A probing look at teen pregnancy and adoption.
Acclaimed novelist Gilmore (We Were Never Here, 2016, etc.) explores the loaded subject of adoption from multiple perspectives. She fashions two first-person narratives: Bridget, a pregnant 16-year-old grappling with whether to keep her baby at the turn of the 21st century, and Ivy, a 16-year-old adoptee, who in 2017 decides the time to find her birth mother has come. Early on, Gilmore slowly reveals that Ivy is the daughter Bridget gave to lesbian couple Andrea and Joanne in 2000, exiting their lives shortly thereafter, leaving only letters for Ivy. While the intricately interwoven nonlinear narrative offers much food for thought in terms of identity formation and reflects a concerted effort to present characters from a variety of diverse backgrounds, the novel excels in diving head-on into the deep moral and existential quandaries unplanned pregnancy and adoption present. On the one hand, Bridget expresses the view that “adoption is always the story of someone breaking someone else’s heart,” just as Ivy tries to reconcile feeling fortunate—“I am the prize. I have never not felt that way”—with wondering “Why did she hand me over in the end? What did I do that was so bad?” Bridget and Ivy are white.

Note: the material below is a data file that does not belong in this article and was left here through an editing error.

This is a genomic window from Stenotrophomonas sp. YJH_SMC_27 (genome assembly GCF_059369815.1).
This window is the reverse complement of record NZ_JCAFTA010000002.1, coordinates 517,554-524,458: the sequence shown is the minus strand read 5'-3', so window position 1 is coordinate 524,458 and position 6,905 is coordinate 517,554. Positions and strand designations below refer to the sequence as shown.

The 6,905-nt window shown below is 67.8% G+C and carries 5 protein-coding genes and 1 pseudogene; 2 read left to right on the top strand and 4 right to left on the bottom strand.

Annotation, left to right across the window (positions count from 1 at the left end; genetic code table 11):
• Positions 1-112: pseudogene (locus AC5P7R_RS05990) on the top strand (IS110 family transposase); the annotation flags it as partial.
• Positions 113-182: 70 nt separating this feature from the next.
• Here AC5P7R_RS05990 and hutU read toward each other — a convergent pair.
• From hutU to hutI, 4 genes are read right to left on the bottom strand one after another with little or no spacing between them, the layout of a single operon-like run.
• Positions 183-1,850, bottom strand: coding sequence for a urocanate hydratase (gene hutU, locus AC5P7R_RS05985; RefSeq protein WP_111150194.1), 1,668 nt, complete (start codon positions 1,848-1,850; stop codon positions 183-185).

Gilmore’s gritty multigenerational tale not only seeks to ask adoption’s toughest questions, but dares to offer no easy answers: Not to be missed. (Fiction. 14-adult)